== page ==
Sunday morning worship service begins at 9:30am. Nursery available for infants and toddlers if needed during Sunday worship service.
Bethlehem Then and Now
MICAH members write about the birthplace of Jesus, Bethlehem, then and now
Bethlehem at the birth of Jesus was a besieged city. Today Bethlehem is again a besieged city surrounded from three sides by a 25 foot high concrete wall. So what if Jesus were to be born today in Bethlehem? If Jesus were to be born this year, he would not be born in Bethlehem. Mary and Joseph would not be allowed to enter from the Israeli Checkpoint and so too the Magi. The Shepherds would be stuck inside the walls, unable to leave their little town. - Rev. Mitri Raheb
Photo: A nativity scene showing Mary and Joseph visited by a Magi but the shepherd is blocked out by a wall.
Nativity and Creche displays: A World apart
Biblical scholars Marcus Borg and John Dominic Crossman remind us that the nativity stories in their first century context, like Jesus’s parables, are an invitation to see the world in a new way. For early Christians living under Roman domination the nativity stories are told as a choice between the kingdom of Rome and the kingdom of God. A choice that challenges a world of domination and imperial control with a new vision of community and life together as the people of God.
Nothing underscores the ongoing reality of the Christmas stories more than contemporary Bethlehem where Palestinian families are living under Israeli occupation with their day to day lives called into question. The living conditions facing Palestinians is a reminder, as is the case with the nativity stories, of what it means to struggle against a world in which fear and uncertainty mark one’s daily existence. For Bethlehem to truly be a city of peace for all people, it needs to start with a recognition of the people of Palestine who are too often rendered invisible in our celebration of the Christmas season.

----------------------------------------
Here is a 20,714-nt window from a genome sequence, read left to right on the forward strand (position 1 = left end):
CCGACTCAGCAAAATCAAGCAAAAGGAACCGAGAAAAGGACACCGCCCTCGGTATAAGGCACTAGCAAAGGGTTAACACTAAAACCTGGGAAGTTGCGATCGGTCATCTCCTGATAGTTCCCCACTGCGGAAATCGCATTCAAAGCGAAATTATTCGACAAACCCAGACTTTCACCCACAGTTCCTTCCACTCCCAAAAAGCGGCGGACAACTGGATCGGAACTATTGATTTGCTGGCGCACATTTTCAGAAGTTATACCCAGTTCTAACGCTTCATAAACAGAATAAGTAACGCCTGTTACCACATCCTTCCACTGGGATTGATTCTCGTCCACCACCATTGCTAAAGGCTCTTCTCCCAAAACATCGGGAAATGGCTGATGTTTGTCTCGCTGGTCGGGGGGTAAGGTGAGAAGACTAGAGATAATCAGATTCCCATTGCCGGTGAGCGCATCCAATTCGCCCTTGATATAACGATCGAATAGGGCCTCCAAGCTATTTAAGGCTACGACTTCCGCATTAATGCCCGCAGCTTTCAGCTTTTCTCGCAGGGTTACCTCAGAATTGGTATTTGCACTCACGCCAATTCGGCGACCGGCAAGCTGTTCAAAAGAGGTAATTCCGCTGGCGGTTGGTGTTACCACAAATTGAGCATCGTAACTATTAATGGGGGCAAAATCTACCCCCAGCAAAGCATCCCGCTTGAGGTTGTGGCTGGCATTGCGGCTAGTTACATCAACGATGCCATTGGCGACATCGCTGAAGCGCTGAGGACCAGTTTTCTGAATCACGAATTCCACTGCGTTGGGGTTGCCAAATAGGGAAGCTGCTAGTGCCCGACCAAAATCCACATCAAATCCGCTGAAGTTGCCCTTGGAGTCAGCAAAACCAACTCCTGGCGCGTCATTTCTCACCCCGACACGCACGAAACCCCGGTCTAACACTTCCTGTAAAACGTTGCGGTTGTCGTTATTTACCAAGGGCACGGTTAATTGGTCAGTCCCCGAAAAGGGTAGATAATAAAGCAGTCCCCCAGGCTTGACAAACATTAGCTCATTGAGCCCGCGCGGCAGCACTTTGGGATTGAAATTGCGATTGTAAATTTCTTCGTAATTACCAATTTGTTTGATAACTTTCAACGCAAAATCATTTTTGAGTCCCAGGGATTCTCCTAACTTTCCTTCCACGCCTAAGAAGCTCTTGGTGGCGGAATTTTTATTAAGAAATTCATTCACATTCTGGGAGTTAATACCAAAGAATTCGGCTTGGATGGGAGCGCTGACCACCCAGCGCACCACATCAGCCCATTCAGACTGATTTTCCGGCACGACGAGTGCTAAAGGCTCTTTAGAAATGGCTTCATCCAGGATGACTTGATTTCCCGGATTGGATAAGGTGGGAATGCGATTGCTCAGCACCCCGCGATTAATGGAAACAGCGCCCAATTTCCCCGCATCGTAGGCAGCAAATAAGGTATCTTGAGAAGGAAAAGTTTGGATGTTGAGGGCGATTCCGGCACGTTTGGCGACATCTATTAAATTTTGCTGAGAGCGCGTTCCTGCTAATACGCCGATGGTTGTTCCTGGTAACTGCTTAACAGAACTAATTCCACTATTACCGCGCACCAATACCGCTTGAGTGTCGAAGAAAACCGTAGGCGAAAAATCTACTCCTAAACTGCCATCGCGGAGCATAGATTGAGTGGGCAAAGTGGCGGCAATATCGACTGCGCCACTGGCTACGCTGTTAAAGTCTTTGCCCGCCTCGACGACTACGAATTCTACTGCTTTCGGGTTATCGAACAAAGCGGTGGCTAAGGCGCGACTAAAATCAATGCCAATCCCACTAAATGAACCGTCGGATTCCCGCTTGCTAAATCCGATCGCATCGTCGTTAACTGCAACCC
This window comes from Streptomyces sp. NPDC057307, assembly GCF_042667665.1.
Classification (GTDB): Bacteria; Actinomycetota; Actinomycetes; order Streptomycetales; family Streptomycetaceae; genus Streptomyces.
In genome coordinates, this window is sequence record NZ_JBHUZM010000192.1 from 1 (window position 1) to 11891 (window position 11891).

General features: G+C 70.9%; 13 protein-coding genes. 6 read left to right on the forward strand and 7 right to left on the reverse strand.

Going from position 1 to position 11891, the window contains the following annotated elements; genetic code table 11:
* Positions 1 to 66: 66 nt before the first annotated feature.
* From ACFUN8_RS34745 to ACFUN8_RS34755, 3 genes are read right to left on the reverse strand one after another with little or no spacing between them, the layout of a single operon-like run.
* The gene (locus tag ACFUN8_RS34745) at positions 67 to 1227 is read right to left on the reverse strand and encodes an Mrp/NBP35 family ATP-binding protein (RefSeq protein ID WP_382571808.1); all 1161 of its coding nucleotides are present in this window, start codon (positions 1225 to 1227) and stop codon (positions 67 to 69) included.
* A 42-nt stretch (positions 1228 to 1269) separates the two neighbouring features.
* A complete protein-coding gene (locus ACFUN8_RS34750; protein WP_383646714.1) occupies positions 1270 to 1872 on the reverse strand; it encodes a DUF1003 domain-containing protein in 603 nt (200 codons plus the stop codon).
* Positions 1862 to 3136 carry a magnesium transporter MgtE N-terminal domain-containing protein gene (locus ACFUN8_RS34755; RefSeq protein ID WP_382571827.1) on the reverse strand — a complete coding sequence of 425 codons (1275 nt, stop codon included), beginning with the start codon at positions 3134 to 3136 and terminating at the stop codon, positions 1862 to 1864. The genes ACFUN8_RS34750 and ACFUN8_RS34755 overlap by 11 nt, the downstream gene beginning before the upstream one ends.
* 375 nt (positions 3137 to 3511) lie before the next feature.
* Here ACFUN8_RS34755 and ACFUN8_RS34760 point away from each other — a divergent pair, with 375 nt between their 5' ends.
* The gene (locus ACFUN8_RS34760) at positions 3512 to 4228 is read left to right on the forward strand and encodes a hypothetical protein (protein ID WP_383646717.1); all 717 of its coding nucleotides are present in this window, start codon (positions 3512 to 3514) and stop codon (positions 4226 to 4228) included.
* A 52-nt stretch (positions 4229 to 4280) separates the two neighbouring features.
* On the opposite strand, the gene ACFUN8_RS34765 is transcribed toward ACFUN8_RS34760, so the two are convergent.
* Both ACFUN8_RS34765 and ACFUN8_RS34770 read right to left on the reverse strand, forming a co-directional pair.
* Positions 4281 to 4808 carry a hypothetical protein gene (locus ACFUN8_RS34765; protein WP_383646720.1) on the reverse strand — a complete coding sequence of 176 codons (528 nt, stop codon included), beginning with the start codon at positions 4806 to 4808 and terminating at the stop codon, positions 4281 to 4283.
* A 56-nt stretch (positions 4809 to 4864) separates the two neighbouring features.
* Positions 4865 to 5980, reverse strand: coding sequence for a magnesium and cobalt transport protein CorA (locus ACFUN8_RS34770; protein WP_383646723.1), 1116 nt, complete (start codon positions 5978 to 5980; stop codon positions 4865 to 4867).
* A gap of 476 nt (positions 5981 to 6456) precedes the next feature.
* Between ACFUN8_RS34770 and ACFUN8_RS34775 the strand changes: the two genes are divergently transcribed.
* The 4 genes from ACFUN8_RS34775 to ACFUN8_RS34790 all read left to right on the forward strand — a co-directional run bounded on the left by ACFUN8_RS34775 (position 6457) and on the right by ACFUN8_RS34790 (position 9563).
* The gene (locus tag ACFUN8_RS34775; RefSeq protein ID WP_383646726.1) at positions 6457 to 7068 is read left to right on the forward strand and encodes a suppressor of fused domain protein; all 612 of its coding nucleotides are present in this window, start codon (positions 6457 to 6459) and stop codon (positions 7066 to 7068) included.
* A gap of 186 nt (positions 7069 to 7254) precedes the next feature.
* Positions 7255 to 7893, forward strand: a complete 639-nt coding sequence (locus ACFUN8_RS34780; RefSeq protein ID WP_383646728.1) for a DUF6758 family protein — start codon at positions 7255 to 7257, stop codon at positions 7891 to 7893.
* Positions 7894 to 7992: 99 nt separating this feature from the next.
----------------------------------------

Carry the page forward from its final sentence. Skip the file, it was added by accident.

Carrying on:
The first nativity scenes were live: real people depicting baby Jesus, Joseph, and Mary as well as a few live animals. Later statues were used; and now many homes use small figures in their creche- including the Wise Men and shepherds who would not have been in attendance at Jesus birth.
What else might be different about our beloved nativity set we put up each Christmas? Consider the color of the people represented. Remember that Jesus was a Palestinian Jewish man and would not be the blue eyed blond we frequently see. It is possible to buy historically accurate nativity sets with clothing and coloring to the period making it more real.
Nativity scenes: an intimate connection
It strikes me that the nativity scene, while not a cozy, comfortable environment, is a type of intimate setting of a familiar time: the birth of a child. It can be a very memorable experience and one we may want to share with those closest to us. Traditional nativities don’t include the grandparents from Seattle or Aunt Krista from Colorado with her camera, as mine would if I made a family creche representing the birth of my sons. The traditional creche display is mainly animals and their keepers (who were just nearby), magi and angels, none of whom seem to be of any special prior relation to Mary and Joseph. My question this season is, who would you include in your family creche? Who are the ones that are close to you, that you want around this time of year? And in the tradition of nativity displays, who could you include that is just nearby?
Exciting news from Bethlehem Bible College, home of The Shepherd Society and Family Sponsorships
In January 2023 a group from Bethel University, St Paul MN will travel to Bethlehem Bible College in Bethlehem, Palestine to discuss a partnership between both institutions. The following prayers are requested for this venture. Please pray for:
-Wisdom for the MN group as they plan and travel.
-Health and safety of all who are committed to this trip, for ease of travel, for meetings with Bethlehem Bible College faculty, staff, and students and most of all for God’s vision and purpose to be clear to all and that God’s work will be our focus.
The purpose of the trip is to explore the potential for student and faculty exchanges, for study abroad programs for Bethel students, and especially for opportunities of learning and dialog around issues of peace, justice and reconciliation in an Israel/Palestine context that the US contingent to this trip can engage in, bring home and apply.